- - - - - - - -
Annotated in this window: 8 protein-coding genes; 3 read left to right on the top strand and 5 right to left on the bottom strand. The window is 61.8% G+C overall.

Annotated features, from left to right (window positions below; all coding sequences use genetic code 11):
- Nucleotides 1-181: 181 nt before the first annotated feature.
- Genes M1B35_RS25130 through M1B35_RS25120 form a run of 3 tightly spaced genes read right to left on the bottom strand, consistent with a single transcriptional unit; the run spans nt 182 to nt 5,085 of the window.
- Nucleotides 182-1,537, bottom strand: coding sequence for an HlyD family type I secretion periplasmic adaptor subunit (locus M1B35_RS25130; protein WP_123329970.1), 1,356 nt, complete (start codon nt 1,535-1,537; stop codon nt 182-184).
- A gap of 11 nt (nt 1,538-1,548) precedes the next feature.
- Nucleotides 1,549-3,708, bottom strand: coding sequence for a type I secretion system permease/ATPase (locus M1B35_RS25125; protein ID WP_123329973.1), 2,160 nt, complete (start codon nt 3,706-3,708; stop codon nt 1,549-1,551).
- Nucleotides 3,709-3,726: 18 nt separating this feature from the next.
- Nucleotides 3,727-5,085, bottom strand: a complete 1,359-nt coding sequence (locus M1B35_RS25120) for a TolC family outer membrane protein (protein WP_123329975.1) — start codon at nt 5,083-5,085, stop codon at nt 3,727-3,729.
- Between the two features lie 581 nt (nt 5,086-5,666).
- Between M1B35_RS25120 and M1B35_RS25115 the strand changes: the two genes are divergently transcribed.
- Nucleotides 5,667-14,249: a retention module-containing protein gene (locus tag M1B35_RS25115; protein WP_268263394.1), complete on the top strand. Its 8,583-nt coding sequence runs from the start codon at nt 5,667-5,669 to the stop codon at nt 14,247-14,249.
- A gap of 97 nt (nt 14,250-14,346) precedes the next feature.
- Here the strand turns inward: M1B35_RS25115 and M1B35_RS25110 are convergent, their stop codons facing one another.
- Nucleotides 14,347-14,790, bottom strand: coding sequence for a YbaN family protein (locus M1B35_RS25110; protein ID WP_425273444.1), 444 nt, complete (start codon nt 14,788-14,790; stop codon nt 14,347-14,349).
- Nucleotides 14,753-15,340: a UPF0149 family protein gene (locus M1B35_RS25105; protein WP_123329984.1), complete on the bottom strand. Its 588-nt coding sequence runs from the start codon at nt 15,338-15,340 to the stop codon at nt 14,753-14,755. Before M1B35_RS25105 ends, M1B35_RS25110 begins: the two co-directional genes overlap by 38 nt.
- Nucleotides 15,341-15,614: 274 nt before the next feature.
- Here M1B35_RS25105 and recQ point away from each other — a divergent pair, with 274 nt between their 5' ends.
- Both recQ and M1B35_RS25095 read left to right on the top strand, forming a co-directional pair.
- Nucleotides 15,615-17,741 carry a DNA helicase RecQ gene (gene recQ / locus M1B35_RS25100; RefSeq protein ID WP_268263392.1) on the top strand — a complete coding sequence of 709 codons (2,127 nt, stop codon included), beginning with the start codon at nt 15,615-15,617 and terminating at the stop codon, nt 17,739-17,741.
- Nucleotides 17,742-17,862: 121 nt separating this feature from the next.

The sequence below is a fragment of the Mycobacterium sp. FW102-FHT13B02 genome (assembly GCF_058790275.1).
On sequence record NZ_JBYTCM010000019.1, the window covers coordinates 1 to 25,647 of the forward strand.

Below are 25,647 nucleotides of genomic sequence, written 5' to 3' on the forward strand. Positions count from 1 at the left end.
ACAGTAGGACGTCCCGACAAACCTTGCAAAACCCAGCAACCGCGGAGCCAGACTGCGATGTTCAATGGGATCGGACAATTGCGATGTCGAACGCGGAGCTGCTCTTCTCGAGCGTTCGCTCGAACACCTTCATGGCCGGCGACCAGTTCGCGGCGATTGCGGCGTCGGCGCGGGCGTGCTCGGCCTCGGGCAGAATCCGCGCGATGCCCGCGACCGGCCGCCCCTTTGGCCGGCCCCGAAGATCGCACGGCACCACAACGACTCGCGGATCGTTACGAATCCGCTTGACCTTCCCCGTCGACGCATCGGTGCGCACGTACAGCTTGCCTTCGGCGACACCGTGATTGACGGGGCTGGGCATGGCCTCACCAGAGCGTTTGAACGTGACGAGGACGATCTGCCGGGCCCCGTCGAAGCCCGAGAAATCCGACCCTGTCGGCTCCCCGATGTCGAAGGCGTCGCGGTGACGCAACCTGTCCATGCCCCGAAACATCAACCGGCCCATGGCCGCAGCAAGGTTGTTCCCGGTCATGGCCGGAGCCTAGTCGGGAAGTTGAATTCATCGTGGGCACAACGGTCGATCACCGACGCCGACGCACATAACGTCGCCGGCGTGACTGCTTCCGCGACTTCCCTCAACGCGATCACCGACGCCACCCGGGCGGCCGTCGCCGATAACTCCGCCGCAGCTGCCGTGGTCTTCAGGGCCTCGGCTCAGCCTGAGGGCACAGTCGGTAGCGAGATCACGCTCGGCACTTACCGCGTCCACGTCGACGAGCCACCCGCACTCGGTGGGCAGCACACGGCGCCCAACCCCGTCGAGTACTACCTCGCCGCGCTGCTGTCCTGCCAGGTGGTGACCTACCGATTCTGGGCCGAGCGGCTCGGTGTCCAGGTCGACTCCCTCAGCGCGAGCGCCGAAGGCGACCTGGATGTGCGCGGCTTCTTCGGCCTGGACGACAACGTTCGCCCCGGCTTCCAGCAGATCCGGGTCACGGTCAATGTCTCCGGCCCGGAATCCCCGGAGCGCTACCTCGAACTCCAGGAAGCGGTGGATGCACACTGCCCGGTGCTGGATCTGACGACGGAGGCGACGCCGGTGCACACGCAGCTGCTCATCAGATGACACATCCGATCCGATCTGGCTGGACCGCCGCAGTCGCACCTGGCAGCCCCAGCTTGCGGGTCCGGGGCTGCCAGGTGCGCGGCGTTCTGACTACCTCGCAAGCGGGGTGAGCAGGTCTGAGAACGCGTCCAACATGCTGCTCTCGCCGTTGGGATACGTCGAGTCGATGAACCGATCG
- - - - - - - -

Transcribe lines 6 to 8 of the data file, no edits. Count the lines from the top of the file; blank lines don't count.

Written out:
- A gap of 11 nt (nt 1,538-1,548) precedes the next feature.
- Nucleotides 1,549-3,708, bottom strand: coding sequence for a type I secretion system permease/ATPase (locus M1B35_RS25125; protein ID WP_123329973.1), 2,160 nt, complete (start codon nt 3,706-3,708; stop codon nt 1,549-1,551).
- Nucleotides 3,709-3,726: 18 nt separating this feature from the next.